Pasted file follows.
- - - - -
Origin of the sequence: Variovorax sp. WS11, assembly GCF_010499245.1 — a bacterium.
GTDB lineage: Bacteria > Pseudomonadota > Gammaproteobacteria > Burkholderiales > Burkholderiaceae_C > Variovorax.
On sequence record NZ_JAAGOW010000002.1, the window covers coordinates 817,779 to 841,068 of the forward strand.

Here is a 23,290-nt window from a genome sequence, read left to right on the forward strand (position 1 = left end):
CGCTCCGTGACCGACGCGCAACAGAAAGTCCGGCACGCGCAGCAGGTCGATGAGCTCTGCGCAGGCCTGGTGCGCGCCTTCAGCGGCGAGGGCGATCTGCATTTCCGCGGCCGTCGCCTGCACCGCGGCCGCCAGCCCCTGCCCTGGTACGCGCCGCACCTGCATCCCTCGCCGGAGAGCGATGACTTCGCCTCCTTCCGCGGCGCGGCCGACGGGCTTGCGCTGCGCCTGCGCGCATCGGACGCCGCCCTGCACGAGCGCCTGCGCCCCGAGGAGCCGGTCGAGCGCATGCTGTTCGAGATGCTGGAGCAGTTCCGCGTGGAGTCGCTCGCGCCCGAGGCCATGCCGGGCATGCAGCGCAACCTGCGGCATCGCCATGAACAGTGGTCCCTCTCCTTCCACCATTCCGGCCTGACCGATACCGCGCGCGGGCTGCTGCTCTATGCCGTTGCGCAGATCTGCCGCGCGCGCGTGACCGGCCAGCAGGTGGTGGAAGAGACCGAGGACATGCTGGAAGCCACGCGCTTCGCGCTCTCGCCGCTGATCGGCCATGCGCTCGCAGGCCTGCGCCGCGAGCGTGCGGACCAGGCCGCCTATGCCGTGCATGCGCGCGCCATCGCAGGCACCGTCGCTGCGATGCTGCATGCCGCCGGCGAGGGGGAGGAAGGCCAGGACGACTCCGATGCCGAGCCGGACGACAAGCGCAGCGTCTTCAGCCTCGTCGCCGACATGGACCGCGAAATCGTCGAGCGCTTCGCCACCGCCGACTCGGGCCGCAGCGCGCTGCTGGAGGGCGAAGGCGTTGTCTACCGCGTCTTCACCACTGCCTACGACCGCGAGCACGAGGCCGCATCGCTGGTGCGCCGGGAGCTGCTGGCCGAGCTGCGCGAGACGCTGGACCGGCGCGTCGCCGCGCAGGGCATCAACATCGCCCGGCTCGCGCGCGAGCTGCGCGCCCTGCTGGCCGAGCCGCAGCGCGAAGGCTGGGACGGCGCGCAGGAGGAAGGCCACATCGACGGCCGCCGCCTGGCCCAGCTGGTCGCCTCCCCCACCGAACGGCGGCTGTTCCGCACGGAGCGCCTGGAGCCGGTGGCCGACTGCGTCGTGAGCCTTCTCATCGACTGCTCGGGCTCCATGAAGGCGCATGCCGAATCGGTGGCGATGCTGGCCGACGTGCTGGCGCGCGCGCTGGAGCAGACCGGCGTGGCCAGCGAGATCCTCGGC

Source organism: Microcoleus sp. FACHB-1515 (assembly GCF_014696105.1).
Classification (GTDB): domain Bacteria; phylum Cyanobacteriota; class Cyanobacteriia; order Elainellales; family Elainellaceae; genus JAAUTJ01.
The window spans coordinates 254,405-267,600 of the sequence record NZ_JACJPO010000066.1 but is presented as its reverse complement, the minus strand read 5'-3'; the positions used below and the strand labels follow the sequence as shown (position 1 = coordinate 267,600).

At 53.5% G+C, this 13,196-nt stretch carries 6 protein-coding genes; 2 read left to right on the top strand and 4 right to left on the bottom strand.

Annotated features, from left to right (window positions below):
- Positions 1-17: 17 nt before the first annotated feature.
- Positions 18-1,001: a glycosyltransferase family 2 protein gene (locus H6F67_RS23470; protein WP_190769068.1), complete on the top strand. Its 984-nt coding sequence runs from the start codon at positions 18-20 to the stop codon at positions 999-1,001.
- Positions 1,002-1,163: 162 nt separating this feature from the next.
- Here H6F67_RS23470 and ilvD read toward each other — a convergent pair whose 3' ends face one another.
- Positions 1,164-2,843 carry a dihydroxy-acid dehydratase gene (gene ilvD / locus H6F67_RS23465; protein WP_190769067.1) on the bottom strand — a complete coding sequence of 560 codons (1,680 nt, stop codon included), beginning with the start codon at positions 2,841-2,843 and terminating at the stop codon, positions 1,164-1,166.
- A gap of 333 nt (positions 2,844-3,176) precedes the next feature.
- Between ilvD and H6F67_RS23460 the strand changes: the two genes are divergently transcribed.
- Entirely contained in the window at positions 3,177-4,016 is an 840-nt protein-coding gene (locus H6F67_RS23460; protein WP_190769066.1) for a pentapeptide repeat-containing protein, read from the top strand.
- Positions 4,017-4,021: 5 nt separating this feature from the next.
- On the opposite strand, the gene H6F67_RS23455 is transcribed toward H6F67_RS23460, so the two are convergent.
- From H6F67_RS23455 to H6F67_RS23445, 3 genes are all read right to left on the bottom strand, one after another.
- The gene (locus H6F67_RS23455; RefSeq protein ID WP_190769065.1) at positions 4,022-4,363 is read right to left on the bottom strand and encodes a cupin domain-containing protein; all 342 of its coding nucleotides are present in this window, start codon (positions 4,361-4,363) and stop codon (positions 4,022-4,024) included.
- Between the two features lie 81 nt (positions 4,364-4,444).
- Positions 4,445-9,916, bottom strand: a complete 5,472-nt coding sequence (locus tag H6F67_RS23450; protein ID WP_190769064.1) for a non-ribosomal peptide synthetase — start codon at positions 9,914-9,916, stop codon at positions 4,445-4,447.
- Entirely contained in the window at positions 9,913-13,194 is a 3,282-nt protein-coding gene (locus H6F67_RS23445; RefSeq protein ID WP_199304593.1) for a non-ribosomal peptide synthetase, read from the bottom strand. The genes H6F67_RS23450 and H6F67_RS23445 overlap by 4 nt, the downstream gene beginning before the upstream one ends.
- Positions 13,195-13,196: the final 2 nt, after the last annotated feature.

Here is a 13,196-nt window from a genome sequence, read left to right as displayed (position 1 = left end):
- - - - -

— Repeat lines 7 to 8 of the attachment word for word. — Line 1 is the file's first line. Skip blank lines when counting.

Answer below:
Classification (GTDB): domain Bacteria; phylum Cyanobacteriota; class Cyanobacteriia; order Elainellales; family Elainellaceae; genus JAAUTJ01.
The window spans coordinates 254,405-267,600 of the sequence record NZ_JACJPO010000066.1 but is presented as its reverse complement, the minus strand read 5'-3'; the positions used below and the strand labels follow the sequence as shown (position 1 = coordinate 267,600).